Industry Voices

Alison Kirker | Editor | Platinum magazine, DC Thomson

By Jess Browne-Swinburne

12 Feb 2020

Last September, DC Thomson Media launched a new glossy, monthly magazine, aimed at women over 55. This marked the biggest women's magazine launch in over a decade, and it is Ali Kirker who sits at the helm as Editor. Since getting her first job at Jackie magazine when she was 17, Kirker worked across the industry, in both newspapers and magazines, with a little detour into finance, before returning to magazines to edit Platinum.

What made you want to work in publishing?

I always loved comics and magazines as a child and that’s what I spent my pocket money on. I was forever making up my own magazines and “selling” them to friends and family. When I was a teenager, the high spot of my week was getting to read Jackie magazine. It honestly felt as if it was written only for me. That passion never left me and I knew I wanted to write – but as a youngster I never dreamed of working on Jackie. The thought of it was too unbelievably glamorous to even entertain.

Chart your career from the start to where you are now.

By the time I was leaving school at 17, I knew I wanted to work in publishing. My sister spotted a tiny ad in a local paper for an “editorial assistant” with DC Thomson Ltd and I applied. Within weeks I was working on Jackie – a dream job for me as it had been my essential read for so many years. It was my foot in the door and such a good grounding in important basics. I stayed with the company for nine years, then left to freelance. I worked for lots of different newspapers and magazines and had a spell working in PR and doing contract work for the NHS. I even had an ill-fated six weeks in a bank. Let’s not discuss that one. Then I got asked to return to DC Thomson Media for six months to cover maternity leave. That was more than 10 years ago. I ended up working for The Sunday Post, one of Scotland’s most famous and much-loved newspapers. The experience I gained there really helps me in the job I’m doing today. Then I came back to magazines to work on Platinum. It has been so great to return to the department I worked in as a teenager and it’s been a joy to have worked on a launch. Sadly not many of us get to do that these days.

What were the reasons behind launching Platinum?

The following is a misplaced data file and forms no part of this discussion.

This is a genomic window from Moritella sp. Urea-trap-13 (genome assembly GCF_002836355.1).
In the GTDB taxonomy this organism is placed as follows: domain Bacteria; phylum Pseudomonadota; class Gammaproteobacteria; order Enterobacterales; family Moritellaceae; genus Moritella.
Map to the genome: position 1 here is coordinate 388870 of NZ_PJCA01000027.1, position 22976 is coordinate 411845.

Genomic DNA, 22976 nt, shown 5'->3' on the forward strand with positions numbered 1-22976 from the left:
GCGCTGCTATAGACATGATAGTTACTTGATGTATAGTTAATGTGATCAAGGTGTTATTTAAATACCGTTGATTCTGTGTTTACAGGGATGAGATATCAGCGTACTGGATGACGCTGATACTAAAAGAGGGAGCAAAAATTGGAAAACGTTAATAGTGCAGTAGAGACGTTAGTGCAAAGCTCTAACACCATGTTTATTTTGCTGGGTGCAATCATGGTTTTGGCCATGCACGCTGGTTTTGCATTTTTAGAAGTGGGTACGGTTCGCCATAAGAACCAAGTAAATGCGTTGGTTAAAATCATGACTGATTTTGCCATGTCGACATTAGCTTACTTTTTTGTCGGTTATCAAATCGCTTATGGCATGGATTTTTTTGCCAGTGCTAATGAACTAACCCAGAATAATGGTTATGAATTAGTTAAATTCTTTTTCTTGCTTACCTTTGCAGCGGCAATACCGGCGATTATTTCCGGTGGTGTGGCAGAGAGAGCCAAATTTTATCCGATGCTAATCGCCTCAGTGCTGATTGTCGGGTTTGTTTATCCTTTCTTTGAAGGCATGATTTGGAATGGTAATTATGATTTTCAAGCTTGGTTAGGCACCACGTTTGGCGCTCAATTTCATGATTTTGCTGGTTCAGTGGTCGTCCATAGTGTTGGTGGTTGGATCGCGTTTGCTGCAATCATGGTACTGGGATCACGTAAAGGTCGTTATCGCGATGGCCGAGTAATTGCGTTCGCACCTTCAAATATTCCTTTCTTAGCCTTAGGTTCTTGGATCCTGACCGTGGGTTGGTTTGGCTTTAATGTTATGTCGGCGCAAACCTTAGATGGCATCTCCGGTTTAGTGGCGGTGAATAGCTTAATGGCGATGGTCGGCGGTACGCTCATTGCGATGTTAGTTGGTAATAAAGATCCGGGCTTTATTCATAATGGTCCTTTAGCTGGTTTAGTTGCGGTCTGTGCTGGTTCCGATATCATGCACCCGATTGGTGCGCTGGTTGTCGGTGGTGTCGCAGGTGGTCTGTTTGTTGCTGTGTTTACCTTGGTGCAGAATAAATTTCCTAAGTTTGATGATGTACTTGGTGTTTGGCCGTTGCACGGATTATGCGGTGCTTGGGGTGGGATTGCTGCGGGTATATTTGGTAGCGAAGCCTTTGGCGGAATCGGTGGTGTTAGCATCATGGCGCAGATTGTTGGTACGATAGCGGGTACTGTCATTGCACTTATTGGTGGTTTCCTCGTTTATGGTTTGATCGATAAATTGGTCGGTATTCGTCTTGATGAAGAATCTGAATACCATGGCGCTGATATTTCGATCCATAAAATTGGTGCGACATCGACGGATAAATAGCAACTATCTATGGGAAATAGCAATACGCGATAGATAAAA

There was a lot of research done by a really passionate team before I came on board. They had long felt there was a gap in the market for a monthly glossy for 55+ women who were still living life on full power and not “winding down”. The research backed this up – the women we spoke to while we were developing Platinum became as enthusiastic as we were and most of them are now our brand ambassadors. DC Thomson Media has decades of experience of writing for the mature magazine market and a team was brought together to make Platinum happen. DC Thomson Media is a champion of women over 55, who are an underserved consumer group.

What is the biggest challenge Platinum has faced since launching?

Before launch, some famous faces were interested in talking to us but wouldn’t fully commit until they could see the first couple of issues. They wanted to see exactly what we were about and I understood that because they needed to make sure we were right for them but at times it could be frustrating. I will always be immensely thankful to Twiggy and Shirley Ballas and their teams, who showed faith in us and were the first to sign up. We got two fantastic covers and interviews from them and then it became a lot easier.

What feedback have you received since the launch of the magazine?

We’ve had lots of great feedback from the industry – not many people are launching mags these days, so there has been a lot of enthusiasm for it. People working in magazines want to see them survive and thrive. For me, the loveliest feedback has been from actual readers and new subscribers. So many women have taken the time to contact us and tell us they love Platinum. They’re still arriving. I got one at the end of last week which said: “It’s wonderful to have a magazine for my generation of women. It’s a long time since I read a magazine that seemed to be talking to me.” Every time I get an email like that it makes my day.

What has been the highlight of your career so far?

Can I choose two? Getting that first job on Jackie when I was a teenager. And becoming editor of Platinum. It’s been the best job I’ve had and launching and developing a magazine with a passionate, committed team has been amazing.

What would people be surprised to know about your job?

It’s much less glamorous than they would imagine! My friends who don’t work in the industry tease me about going to launches, meeting famous people and the fun that you can have in our industry. They never believe me that there’s a lot of work involved, too and seem to imagine I spend my days quaffing champagne. I wish!

What would be in your Room 101?

Gin and tonic “stuff”. Just pass me a chilled G&T and I’ll be fine, thanks. I don’t want to bathe in it. And butter substitutes.

What magazine would you take on a long train journey?

Vanity Fair, Grazia and Empire and I love Red. I sometimes buy independents, too – most recently The Gentlewoman and The Face. It’s great to see it back.